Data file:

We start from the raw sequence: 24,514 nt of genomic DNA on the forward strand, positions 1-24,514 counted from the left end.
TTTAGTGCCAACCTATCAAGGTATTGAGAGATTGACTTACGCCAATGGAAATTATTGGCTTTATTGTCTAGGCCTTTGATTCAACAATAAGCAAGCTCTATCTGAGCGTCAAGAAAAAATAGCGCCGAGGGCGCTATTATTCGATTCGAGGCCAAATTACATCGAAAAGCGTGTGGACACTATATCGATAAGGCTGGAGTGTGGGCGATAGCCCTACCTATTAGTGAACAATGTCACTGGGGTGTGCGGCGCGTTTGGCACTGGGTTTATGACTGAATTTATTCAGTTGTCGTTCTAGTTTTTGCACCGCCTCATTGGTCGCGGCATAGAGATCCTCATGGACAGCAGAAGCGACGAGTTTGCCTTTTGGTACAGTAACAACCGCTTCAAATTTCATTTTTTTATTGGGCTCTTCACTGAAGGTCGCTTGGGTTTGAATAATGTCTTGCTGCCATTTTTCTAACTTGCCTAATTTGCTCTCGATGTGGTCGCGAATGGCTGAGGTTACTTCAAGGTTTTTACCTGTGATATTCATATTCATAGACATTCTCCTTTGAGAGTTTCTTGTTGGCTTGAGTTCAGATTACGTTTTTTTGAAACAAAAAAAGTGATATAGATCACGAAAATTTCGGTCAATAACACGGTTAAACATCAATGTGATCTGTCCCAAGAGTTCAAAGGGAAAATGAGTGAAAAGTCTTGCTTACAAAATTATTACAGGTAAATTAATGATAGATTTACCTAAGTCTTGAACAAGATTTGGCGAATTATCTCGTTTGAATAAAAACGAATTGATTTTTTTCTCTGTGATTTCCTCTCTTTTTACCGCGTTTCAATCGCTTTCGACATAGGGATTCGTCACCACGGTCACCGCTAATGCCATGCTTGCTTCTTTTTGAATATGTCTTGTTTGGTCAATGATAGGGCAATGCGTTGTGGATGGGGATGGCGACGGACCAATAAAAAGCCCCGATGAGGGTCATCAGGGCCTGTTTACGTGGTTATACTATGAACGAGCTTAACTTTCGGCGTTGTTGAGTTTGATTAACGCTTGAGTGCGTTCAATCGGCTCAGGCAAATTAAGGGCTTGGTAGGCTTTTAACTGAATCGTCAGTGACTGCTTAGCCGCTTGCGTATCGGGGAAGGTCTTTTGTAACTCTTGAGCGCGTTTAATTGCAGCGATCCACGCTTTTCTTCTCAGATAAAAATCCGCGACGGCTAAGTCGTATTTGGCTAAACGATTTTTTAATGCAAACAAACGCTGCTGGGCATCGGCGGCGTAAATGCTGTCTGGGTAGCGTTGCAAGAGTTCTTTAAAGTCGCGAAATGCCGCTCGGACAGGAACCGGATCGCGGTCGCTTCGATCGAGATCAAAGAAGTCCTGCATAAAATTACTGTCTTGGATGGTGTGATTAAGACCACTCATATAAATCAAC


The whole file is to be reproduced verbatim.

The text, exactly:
We start from the raw sequence: 24,514 nt of genomic DNA on the forward strand, positions 1-24,514 counted from the left end.
TTTAGTGCCAACCTATCAAGGTATTGAGAGATTGACTTACGCCAATGGAAATTATTGGCTTTATTGTCTAGGCCTTTGATTCAACAATAAGCAAGCTCTATCTGAGCGTCAAGAAAAAATAGCGCCGAGGGCGCTATTATTCGATTCGAGGCCAAATTACATCGAAAAGCGTGTGGACACTATATCGATAAGGCTGGAGTGTGGGCGATAGCCCTACCTATTAGTGAACAATGTCACTGGGGTGTGCGGCGCGTTTGGCACTGGGTTTATGACTGAATTTATTCAGTTGTCGTTCTAGTTTTTGCACCGCCTCATTGGTCGCGGCATAGAGATCCTCATGGACAGCAGAAGCGACGAGTTTGCCTTTTGGTACAGTAACAACCGCTTCAAATTTCATTTTTTTATTGGGCTCTTCACTGAAGGTCGCTTGGGTTTGAATAATGTCTTGCTGCCATTTTTCTAACTTGCCTAATTTGCTCTCGATGTGGTCGCGAATGGCTGAGGTTACTTCAAGGTTTTTACCTGTGATATTCATATTCATAGACATTCTCCTTTGAGAGTTTCTTGTTGGCTTGAGTTCAGATTACGTTTTTTTGAAACAAAAAAAGTGATATAGATCACGAAAATTTCGGTCAATAACACGGTTAAACATCAATGTGATCTGTCCCAAGAGTTCAAAGGGAAAATGAGTGAAAAGTCTTGCTTACAAAATTATTACAGGTAAATTAATGATAGATTTACCTAAGTCTTGAACAAGATTTGGCGAATTATCTCGTTTGAATAAAAACGAATTGATTTTTTTCTCTGTGATTTCCTCTCTTTTTACCGCGTTTCAATCGCTTTCGACATAGGGATTCGTCACCACGGTCACCGCTAATGCCATGCTTGCTTCTTTTTGAATATGTCTTGTTTGGTCAATGATAGGGCAATGCGTTGTGGATGGGGATGGCGACGGACCAATAAAAAGCCCCGATGAGGGTCATCAGGGCCTGTTTACGTGGTTATACTATGAACGAGCTTAACTTTCGGCGTTGTTGAGTTTGATTAACGCTTGAGTGCGTTCAATCGGCTCAGGCAAATTAAGGGCTTGGTAGGCTTTTAACTGAATCGTCAGTGACTGCTTAGCCGCTTGCGTATCGGGGAAGGTCTTTTGTAACTCTTGAGCGCGTTTAATTGCAGCGATCCACGCTTTTCTTCTCAGATAAAAATCCGCGACGGCTAAGTCGTATTTGGCTAAACGATTTTTTAATGCAAACAAACGCTGCTGGGCATCGGCGGCGTAAATGCTGTCTGGGTAGCGTTGCAAGAGTTCTTTAAAGTCGCGAAATGCCGCTCGGACAGGAACCGGATCGCGGTCGCTTCGATCGAGATCAAAGAAGTCCTGCATAAAATTACTGTCTTGGATGGTGTGATTAAGACCACTCATATAAATCAAC